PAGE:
Zina chose for once to ignore the paranoid little voices in her head—some of which sounded suspiciously like her mother—that told her this chirpy woman was a CIA agent. "Yeah."

"Well, um..." The woman trailed off and giggled self-consciously. "I'm your cousin. My name's Eve."



"Never heard of ya."

"Artie never mentioned me?" The young woman sounded hurt.

"Nope. But listen here, if he ever says he's sterile, or that he never had the clap, he's lyin', okay? Save yourself some trouble."

There was a long silence. "Oh."

"So why the hell are you callin' me, Evie?"

"Well, um, it's your girlfriend...she's passed out in the parking lot."

"What?" Zina shouted.

"Some weird foreigners left her here."

Zina's eyes bugged with anger. Earlier in the day, upon arriving home from her Rhine Gold expedition, she'd stopped at Sid's place, deciding to spread the wealth of her newly stolen stash. Sid had mentioned the members of the strange Scandinavian speed metal band who had taken a collective fancy to Gabrielle, and who had offered her some dope.

"She was sitting inside for a while. Then she walked out the exit and conked out, like, the minute she got outside. But, um, the people she was with put some pylons around her, so she should be okay." Eve's bright, chipper tone slashed through Zina's thoughts, both convincing herself and the brooding firefighter that nothing less than patently bizarre could be expected when a pothead slacker lesbian and a mediocre rock band collide.

And thus, Zina sailed to the rescue on her Harley.

She found Gabrielle just as Eve said—lying within a parking space surrounded by four bright orange pylons. It reminded her of when Lao Ma was going through her Yoko Ono phase and started doing weird art installment things at a gallery in New Mexico ("Lao at Taos," it was called). Lao had placed a half-eaten chocolate brownie on the gallery floor, in between two pylons. The viewer had to lie on the floor to read the message in 7-point type: Will the pylons of your soul protect you from your desires? (Zina, responsible for eating part of the brownie, was billed as a collaborator on the piece.)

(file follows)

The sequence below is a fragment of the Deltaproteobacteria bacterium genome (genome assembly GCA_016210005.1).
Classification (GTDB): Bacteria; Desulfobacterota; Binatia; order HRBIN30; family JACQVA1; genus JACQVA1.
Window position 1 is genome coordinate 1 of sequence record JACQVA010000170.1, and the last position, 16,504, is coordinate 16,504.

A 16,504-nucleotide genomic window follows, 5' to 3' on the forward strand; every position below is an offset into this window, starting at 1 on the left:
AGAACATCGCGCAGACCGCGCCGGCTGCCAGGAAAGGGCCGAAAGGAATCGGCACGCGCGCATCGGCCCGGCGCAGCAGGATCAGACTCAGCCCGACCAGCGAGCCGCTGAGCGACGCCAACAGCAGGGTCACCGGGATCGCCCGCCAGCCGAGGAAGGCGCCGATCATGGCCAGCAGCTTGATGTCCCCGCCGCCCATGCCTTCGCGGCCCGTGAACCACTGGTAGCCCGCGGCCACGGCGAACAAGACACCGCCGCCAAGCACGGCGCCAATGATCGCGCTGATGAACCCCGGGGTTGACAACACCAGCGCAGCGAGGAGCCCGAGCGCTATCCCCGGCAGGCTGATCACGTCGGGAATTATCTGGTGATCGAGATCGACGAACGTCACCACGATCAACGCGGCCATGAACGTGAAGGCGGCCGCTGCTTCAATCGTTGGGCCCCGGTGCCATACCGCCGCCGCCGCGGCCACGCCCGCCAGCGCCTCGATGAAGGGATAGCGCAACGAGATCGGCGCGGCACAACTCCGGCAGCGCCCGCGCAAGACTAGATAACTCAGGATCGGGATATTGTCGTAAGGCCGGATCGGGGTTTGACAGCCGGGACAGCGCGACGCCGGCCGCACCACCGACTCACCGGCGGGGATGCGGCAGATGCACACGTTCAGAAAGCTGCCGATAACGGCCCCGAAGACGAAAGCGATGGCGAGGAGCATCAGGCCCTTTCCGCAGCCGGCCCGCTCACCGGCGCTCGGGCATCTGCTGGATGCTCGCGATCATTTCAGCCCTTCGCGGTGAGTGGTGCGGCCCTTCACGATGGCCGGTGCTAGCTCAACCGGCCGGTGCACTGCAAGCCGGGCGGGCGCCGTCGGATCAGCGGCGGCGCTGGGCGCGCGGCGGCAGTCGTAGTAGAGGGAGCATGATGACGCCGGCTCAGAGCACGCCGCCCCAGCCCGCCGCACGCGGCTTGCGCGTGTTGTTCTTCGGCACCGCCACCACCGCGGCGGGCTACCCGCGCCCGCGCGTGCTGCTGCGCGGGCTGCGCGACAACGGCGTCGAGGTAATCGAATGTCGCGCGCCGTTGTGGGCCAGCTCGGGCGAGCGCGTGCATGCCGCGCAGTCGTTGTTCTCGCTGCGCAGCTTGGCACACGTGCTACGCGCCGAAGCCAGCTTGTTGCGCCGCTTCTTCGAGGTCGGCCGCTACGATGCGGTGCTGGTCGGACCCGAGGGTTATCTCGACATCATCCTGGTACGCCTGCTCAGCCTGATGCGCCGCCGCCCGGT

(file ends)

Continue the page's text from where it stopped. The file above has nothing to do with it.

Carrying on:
Frowning with concern, Zina knelt beside Gabrielle. Her companion looked unharmed and was obviously just sleeping it off. Upon closer inspection the firefighter saw that Gabrielle's breasts appeared strangely rumpled. She tugged at the sweatshirt and quickly discerned that the poet's bra had been unhooked.

Zina felt a psychotic flash of red rage. I'm going to kill those fucking foreigners! She knew that her lover—no matter how furious or hurt she had been with Zina—would never permit tacky strangers to feel her up. Or worse. If only because she knew that Gabrielle detested metal music and thought anyone in such a band was "grody." She shivered away the anger, shaking her head violently. Relax. Later. She bit her lip in worry. Then, as if to dispel all her fears, she leaned in and quickly kissed Gabrielle on the mouth.

Just like in the fairy tale, the poet's eyelids fluttered open and a series of expressions passed over her face: fear, confusion, bliss. "Zina."

Zina's face burst into a grin at hearing her name spoken so softly, so reverently. "Hey."

"Why do I smell motor oil?"

"You're in the Krispy Kreme parking lot. Your, uh, little friends dropped you off here, then you passed out. The manager called me to come get you."

Gabrielle's fuzzy brain had no choice but to accept this strange tale. "Oh." Slowly, she sat up.

"Let me help you up. You ready to stand?"